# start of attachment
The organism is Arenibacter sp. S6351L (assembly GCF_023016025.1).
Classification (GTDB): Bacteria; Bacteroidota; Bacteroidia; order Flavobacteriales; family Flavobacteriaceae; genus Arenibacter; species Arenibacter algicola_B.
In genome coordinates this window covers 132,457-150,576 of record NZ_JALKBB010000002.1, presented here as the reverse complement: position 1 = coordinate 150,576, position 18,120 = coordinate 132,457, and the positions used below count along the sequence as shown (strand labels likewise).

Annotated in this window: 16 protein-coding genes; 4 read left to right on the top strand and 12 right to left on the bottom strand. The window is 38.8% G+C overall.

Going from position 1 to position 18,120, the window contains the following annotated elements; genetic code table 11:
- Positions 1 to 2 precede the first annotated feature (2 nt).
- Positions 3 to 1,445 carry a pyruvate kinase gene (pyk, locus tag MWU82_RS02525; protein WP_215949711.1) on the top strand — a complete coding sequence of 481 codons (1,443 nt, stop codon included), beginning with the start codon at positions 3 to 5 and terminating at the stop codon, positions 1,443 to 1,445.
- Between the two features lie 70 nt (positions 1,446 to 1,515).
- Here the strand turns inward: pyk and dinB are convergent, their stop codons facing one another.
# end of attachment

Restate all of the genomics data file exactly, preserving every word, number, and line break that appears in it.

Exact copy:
The organism is Arenibacter sp. S6351L (assembly GCF_023016025.1).
Classification (GTDB): Bacteria; Bacteroidota; Bacteroidia; order Flavobacteriales; family Flavobacteriaceae; genus Arenibacter; species Arenibacter algicola_B.
In genome coordinates this window covers 132,457-150,576 of record NZ_JALKBB010000002.1, presented here as the reverse complement: position 1 = coordinate 150,576, position 18,120 = coordinate 132,457, and the positions used below count along the sequence as shown (strand labels likewise).

Annotated in this window: 16 protein-coding genes; 4 read left to right on the top strand and 12 right to left on the bottom strand. The window is 38.8% G+C overall.

Going from position 1 to position 18,120, the window contains the following annotated elements; genetic code table 11:
- Positions 1 to 2 precede the first annotated feature (2 nt).
- Positions 3 to 1,445 carry a pyruvate kinase gene (pyk, locus tag MWU82_RS02525; protein WP_215949711.1) on the top strand — a complete coding sequence of 481 codons (1,443 nt, stop codon included), beginning with the start codon at positions 3 to 5 and terminating at the stop codon, positions 1,443 to 1,445.
- Between the two features lie 70 nt (positions 1,446 to 1,515).
- Here the strand turns inward: pyk and dinB are convergent, their stop codons facing one another.